By - Peter Nulty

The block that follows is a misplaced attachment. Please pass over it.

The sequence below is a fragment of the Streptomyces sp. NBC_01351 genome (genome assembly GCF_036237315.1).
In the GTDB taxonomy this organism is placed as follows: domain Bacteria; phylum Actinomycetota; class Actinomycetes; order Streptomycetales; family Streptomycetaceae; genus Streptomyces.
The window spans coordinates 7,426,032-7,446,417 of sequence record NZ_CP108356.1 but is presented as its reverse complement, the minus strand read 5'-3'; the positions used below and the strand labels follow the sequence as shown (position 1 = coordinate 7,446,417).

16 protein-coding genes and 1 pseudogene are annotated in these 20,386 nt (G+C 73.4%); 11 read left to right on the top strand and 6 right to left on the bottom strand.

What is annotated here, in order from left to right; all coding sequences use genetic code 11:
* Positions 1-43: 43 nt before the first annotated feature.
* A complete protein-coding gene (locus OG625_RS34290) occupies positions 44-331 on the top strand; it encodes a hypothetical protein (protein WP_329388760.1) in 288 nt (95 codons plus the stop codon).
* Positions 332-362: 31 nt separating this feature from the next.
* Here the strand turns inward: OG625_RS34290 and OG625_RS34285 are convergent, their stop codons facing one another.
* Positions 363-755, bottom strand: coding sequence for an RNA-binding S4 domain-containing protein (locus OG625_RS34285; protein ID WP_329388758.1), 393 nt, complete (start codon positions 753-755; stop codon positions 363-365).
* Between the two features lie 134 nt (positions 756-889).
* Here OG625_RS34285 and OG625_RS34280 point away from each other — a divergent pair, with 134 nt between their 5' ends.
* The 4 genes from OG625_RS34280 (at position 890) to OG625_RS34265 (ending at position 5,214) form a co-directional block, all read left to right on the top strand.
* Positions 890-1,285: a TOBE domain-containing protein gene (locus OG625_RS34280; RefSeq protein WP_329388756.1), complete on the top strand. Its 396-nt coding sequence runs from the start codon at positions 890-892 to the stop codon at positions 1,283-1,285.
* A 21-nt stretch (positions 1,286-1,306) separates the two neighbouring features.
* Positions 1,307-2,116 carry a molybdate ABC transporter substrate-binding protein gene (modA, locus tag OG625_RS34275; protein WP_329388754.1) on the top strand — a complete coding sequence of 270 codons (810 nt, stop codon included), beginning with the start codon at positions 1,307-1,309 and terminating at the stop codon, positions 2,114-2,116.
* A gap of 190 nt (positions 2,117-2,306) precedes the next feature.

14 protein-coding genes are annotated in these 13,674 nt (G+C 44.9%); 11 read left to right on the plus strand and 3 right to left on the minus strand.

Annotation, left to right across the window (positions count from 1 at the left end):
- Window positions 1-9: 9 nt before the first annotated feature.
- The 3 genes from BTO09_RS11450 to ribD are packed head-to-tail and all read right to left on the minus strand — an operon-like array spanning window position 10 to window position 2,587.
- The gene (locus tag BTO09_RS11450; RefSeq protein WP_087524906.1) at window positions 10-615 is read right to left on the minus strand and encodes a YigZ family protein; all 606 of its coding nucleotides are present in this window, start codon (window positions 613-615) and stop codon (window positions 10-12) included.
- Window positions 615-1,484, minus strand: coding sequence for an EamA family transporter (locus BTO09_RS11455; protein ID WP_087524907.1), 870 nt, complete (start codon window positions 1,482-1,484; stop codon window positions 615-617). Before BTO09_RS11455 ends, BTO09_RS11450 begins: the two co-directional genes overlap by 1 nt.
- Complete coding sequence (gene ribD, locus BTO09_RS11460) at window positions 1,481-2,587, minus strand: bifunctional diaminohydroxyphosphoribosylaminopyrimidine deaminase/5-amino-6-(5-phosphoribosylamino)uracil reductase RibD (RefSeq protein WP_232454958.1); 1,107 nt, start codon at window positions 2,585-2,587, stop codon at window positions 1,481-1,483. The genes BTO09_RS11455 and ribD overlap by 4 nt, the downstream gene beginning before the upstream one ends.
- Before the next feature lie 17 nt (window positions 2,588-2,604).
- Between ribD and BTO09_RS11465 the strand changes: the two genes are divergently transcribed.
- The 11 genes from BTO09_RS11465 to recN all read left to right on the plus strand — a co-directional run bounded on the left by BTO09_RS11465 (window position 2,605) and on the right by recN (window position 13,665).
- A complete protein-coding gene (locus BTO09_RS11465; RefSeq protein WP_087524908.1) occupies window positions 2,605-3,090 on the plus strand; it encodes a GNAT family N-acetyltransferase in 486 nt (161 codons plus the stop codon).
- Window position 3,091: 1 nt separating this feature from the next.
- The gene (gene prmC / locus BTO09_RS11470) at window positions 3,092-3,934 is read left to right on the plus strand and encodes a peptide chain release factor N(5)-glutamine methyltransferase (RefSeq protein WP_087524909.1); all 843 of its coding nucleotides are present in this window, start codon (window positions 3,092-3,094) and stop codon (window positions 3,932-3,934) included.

(FORTUNE Magazine) – When the price of crude oil recently passed $40 a barrel, most people blamed panicky traders and greedy speculators. Indeed, fear of war has helped push up prices from around $20 since Iraq invaded Kuwait on August 2. But if negotiations with Iraq -- instead of fighting -- were to break out tomorrow, oil would probably not fall below $30 any time soon. That's because fear alone didn't drive up prices: A drop in the supply of crude helped. The United Nations embargo against Iraq took four million barrels a day off the market. Saudi Arabia, Venezuela, and other producers began increasing output to make up for the missing oil. But as of mid-October, they had come up with only about three million additional barrels a day. John Lichtblau, head of the nonprofit Petroleum Industry Research Foundation, says the net decline in supplies was enough to raise prices some $10 a barrel. The loss of oil from Kuwait and Iraq hurt in other ways. New oil turning up in the market is hard-to-process crude that many refiners can handle only in limited quantities. Lichtblau says Saudi Arabia is having trouble selling its lower-grade oil. So is the U.S. Strategic Petroleum Reserve, which recently tried and failed to auction off a million-barrel batch. Meanwhile, prices soared for high-quality crude, which can be more readily turned into products such as jet fuel. (The U.S. military has increased its jet fuel purchases by 40% -- 200,000 barrels a day.) Petroleum pressure will gradually ease. Tom Manning, a vice president at the Dallas engineering and consulting firm Purvin & Gertz, says that by January, Saudi Arabia and Venezuela could be producing another one million barrels a day -- enough to replace the embargoed oil. At the same time, the oil obsession could abate. Edward Murphy, an economist at the American Petroleum Institute, a Washington lobbying group, estimates that if crude stays at $40 next year, total demand could fall as much as eight million barrels a day, or 13% -- enough to send prices much lower. With supply up and prices down, says Manning, ''oil could be coming out of our ears.''